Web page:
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A Framework for Mental Health Research

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Mental Health Research
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  Chapter heading    A Framework for mental health research December 2017  Contents 1 Contents Foreword 21. Executive summary 42. Mental health of the UK population 10 2.1 Mental health in the UK 102.2 Mental health of children and young people in the UK 112.3 Cost of mental health problems to the UK 122.4 The Five Year Forward View of Mental Health and the role of research and innovation in driving change 122.5 Process of framework development 13 3. Why mental health research matters 15 3.1 Mental health research in the UK – the opportunity for improvement 153.2 Case studies 16 4. Public involvement and making research matter 19 4.1 Involvement in research 19 5. Working group summaries: mental health research opportunities 21 5.1 Introduction 215.2 Basic science 215.3 Translational research 225.4 Population and health services 225.5 Children and young people 23 6. Barriers and opportunities 24 6.1 Life-course approach 246.2 Patient and public involvement 246.3 Mental and physical health 256.4 Co-ordination and infrastructure 256.5 Data, informatics and virtual populations 266.6 Flexible funding 276.7 Emerging interventions and alternative settings 286.8 Industry engagement 286.9 Regulation and governance 296.10 Capacity building 30 7. Conclusion and recommendations 328. Annexes 37 8.1 Steering group and working group membership 378.2 Contributors 408.3 Recent reports and reviews 418.4 Research priority setting in mental health 41 9. References 4310. Acknowledgments 51  2 A framework for mental health research Foreword One in four of us experience mental health problems but many do not receive the support they need. There are stark inequalities; people living in poverty, in poor physical health, and from minority communities are disproportionately affected.  As public attitudes begin to improve, and stigma starts to reduce, the need to prioritise mental health in the research community has never been clearer.Despite the urgency and scale of this challenge, mental health research has lagged behind many other areas in terms of priority, funding, and therefore discoveries. This means that improvements in prevention and care are progressing too slowly. The Mental Health Taskforce laid out the immediate steps that should be taken to improve support and make the most of our existing knowledge. However, accelerating mental health research and creating a strong ambition for change is essential to achieve parity between mental and physical health in the longer term. There is great, and justifiable, optimism that the UK can and should do better in mental health research. We are world-leaders in peer research and patient involvement, digital development, neuroscience and functional imaging, epidemiology, and research with children. Research led programmes have shown the effectiveness of large scale access to talking therapies (IAPT), and anti-stigma programmes (Time to Change). We must build on these strengths to achieve change but we must also increase our ambition.Currently expertise is concentrated geographically, and we must support a major push to spread this more widely. We must be bold in setting clear goals to improve the prevention and treatment of mental illness, challenge the scientific community to deliver the tools for these goals, and then support them to do so. The potential is enormous – research has already led to remarkable reductions in death and disability from many major physical health conditions. This Framework has been developed to improve co-ordination and focus on areas where mental health research is likely to translate into significant health benefits. It has been developed in collaboration with people who have mental health problems, academics in mental health research and research funders. They have come together to identify the barriers that need to be overcome and opportunities that we must seize. They found that basic foundations need to be laid so that mental health research can flourish. There have been major initiatives to reach a consensus on the most pressing scientific priorities in mental health, in particular the ROAMER collaboration. This Framework does not seek to replicate these. Instead, it makes a number of recommendations which include increasing the capacity and diversity of the mental health research community, promoting innovative research in a wider range of settings, and strengthening patient and public involvement.We cannot underestimate the challenge ahead. This is a first step, but there is much  Foreword 3 more work needed to increase the funding available, involve more people in the research process, and ensure that new knowledge is accessible to people delivering and using services. This will require close collaboration between researchers, funders, voluntary sector, and the government. As always, people with experience of mental health problems must be involved at every stage of the process.We are grateful for the contributions of everyone who has joined in the development of this Framework. We are optimistic that the UK can make substantial short, medium and long-term advances in research leading to the essential transformation in mental health. Jeremy Hunt, Secretary of State for HealthPaul Farmer, Chief Executive of MindChris Whitty, Chief Scientific Adviser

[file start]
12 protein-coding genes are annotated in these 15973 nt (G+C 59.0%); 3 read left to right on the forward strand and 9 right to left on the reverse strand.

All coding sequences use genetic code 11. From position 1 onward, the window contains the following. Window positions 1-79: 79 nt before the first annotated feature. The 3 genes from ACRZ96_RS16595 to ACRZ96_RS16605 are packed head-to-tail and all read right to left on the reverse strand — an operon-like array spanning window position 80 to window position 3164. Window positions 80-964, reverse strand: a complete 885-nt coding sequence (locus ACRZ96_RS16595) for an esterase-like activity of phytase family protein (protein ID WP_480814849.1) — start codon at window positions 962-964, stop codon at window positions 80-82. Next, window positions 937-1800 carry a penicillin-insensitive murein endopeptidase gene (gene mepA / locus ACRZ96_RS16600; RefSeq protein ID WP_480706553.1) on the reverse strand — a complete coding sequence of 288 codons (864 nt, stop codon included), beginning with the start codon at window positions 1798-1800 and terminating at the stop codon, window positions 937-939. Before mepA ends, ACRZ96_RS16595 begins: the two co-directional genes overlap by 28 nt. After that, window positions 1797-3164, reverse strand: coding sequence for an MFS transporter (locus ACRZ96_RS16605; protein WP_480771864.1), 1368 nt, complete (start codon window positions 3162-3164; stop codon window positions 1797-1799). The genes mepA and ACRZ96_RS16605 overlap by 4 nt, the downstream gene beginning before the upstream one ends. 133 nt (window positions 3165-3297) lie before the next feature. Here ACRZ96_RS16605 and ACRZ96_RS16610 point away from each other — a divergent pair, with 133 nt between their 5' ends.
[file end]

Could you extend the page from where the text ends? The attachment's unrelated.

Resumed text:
E405 Written

Mar 5, 2018

Leica

Mar 5, 2018
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